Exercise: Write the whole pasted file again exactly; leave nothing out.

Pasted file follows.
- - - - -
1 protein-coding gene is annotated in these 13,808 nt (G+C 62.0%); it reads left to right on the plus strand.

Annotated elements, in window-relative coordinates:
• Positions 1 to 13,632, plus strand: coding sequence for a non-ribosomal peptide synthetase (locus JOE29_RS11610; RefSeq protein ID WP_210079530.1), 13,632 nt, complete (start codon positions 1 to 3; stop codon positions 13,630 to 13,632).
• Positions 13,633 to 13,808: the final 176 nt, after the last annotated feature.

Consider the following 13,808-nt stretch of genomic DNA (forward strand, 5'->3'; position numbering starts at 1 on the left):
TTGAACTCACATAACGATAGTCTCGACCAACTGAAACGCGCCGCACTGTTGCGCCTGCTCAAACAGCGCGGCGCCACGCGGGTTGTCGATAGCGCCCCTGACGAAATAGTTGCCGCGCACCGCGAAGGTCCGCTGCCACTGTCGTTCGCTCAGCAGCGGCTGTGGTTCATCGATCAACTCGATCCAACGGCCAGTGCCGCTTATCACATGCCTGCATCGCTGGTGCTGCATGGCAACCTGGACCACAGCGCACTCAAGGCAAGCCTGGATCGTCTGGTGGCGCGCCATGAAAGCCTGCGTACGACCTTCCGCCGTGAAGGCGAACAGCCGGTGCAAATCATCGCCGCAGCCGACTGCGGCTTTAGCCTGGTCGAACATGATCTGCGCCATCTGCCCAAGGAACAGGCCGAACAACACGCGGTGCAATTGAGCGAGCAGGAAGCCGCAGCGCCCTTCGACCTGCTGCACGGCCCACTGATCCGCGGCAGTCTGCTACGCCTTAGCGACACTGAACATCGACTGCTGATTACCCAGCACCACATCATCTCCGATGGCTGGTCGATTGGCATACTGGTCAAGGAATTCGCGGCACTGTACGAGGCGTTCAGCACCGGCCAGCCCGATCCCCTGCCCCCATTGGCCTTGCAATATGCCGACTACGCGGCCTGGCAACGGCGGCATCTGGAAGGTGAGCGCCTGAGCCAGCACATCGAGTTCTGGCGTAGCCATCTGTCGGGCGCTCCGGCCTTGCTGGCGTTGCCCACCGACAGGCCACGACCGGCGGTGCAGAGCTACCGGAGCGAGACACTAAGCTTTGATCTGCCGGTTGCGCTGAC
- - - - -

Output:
1 protein-coding gene is annotated in these 13,808 nt (G+C 62.0%); it reads left to right on the plus strand.

Annotated elements, in window-relative coordinates:
• Positions 1 to 13,632, plus strand: coding sequence for a non-ribosomal peptide synthetase (locus JOE29_RS11610; RefSeq protein ID WP_210079530.1), 13,632 nt, complete (start codon positions 1 to 3; stop codon positions 13,630 to 13,632).
• Positions 13,633 to 13,808: the final 176 nt, after the last annotated feature.

Consider the following 13,808-nt stretch of genomic DNA (forward strand, 5'->3'; position numbering starts at 1 on the left):
TTGAACTCACATAACGATAGTCTCGACCAACTGAAACGCGCCGCACTGTTGCGCCTGCTCAAACAGCGCGGCGCCACGCGGGTTGTCGATAGCGCCCCTGACGAAATAGTTGCCGCGCACCGCGAAGGTCCGCTGCCACTGTCGTTCGCTCAGCAGCGGCTGTGGTTCATCGATCAACTCGATCCAACGGCCAGTGCCGCTTATCACATGCCTGCATCGCTGGTGCTGCATGGCAACCTGGACCACAGCGCACTCAAGGCAAGCCTGGATCGTCTGGTGGCGCGCCATGAAAGCCTGCGTACGACCTTCCGCCGTGAAGGCGAACAGCCGGTGCAAATCATCGCCGCAGCCGACTGCGGCTTTAGCCTGGTCGAACATGATCTGCGCCATCTGCCCAAGGAACAGGCCGAACAACACGCGGTGCAATTGAGCGAGCAGGAAGCCGCAGCGCCCTTCGACCTGCTGCACGGCCCACTGATCCGCGGCAGTCTGCTACGCCTTAGCGACACTGAACATCGACTGCTGATTACCCAGCACCACATCATCTCCGATGGCTGGTCGATTGGCATACTGGTCAAGGAATTCGCGGCACTGTACGAGGCGTTCAGCACCGGCCAGCCCGATCCCCTGCCCCCATTGGCCTTGCAATATGCCGACTACGCGGCCTGGCAACGGCGGCATCTGGAAGGTGAGCGCCTGAGCCAGCACATCGAGTTCTGGCGTAGCCATCTGTCGGGCGCTCCGGCCTTGCTGGCGTTGCCCACCGACAGGCCACGACCGGCGGTGCAGAGCTACCGGAGCGAGACACTAAGCTTTGATCTGCCGGTTGCGCTGAC